No NIT-picking: U is champ

Tim Klobuchar

NEW YORK — So this is the product of a failed season.
The head coach, Clem Haskins, snipping the last strand of the net and placing it around his neck — just as he did when the Gophers won the Big Ten and went to the Final Four a year ago, and smiling just as broadly.
The hometown kid, senior Eric Harris, hoisting his 9-year-old brother, Antoine, onto his shoulders after winning the NIT championship in front of other family and friends in his idea of the Sistine Chapel, venerable Madison Square Garden.
And the newcomer, junior transfer Kevin Clark, sitting in front of his locker looking like he had just run the stairs to the top of the Empire State Building — with good reason. Clark battled the flu and still delivered an MVP performance, scoring 58 often-acrobatic points in two games in New York and giving hope for the next season.
It capped a late-season run that transformed Minnesota’s 1998 season from one that produced mostly hard luck and hard knocks to one that produced hardware — the NIT championship trophy.
The rocky season the Gophers endured made Haskins’ exaggeration — that the Gophers’ 79-72 win over Penn State on Thursday meant they had captured one of two national titles — more excusable. Progressing from an 0-6 start in the Big Ten, with seemingly no chance at any postseason berth, to a net-cutting ceremony is a dizzying enough climb to make anyone lose some perspective.
The Gophers’ performances and emotions on display at the Garden Thursday night seemed to make everyone from the team to its fans forget that the NIT’s visibility is more on par with the Garden’s next attraction — the Barnum and Bailey circus — than the NCAA tournament. The Gophers were 15-15 after the Big Ten tournament, barely qualifying them for the NIT. Every game since has been a bonus.
“It feels great,” Haskins said. “We really didn’t have huge expectations for this year like we did last year. It’s more fun when no one expects you to do as much, and that’s what made this turnaround so rewarding. I’m just as happy and thrilled to be here as I was at the Final Four.”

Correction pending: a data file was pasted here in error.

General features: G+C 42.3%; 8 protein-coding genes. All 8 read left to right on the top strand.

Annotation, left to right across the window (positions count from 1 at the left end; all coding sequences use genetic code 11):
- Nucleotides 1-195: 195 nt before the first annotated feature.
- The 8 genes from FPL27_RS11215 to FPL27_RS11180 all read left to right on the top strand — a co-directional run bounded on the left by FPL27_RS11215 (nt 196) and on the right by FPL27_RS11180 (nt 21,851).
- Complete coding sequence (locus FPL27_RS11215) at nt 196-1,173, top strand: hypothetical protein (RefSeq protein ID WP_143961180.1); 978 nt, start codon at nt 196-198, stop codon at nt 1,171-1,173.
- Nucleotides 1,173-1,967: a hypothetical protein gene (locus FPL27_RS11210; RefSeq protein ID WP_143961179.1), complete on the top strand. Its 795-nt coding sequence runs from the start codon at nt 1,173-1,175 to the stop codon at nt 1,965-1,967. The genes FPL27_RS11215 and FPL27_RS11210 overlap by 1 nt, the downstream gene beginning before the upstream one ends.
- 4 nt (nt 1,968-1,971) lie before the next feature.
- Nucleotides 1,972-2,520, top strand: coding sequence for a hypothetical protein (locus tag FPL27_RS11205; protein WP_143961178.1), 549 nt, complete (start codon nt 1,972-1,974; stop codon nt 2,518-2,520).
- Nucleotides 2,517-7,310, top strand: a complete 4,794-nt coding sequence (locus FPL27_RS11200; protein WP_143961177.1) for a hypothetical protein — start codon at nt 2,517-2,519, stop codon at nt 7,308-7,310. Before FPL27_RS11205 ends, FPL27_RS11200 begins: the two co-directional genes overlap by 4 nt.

Senior forward Sam Jacobson, who scored 23 points in the championship game, said the moment was one of his favorites as a Gopher.
“It’s up there,” he said. “There’s been so many, but right now, this is one of the best.”
Jacobson was one of a trio of Gophers who shouldered almost the entire offensive load. He, along with Clark and junior Quincy Lewis, combined to score 143 of Minnesota’s 170 points in the two games. Jacobson and Lewis were named to the NIT’s all-tournament team, and Clark was named tournament MVP.
Clark scored a career-high 30 points in the Gophers’ 91-89 overtime semifinal win over Fresno State on Tuesday, then nearly duplicated it with 28 in the final against the Lions.
The Savannah, Ga., native got most of his points on driving layups or free throws that resulted from his daring drives. What made Clark’s performance all the more impressive was the physical condition in which he played. He came down with the flu on Monday, causing a sore throat, a stuffed-up head and a fever — none of which were evident in his play.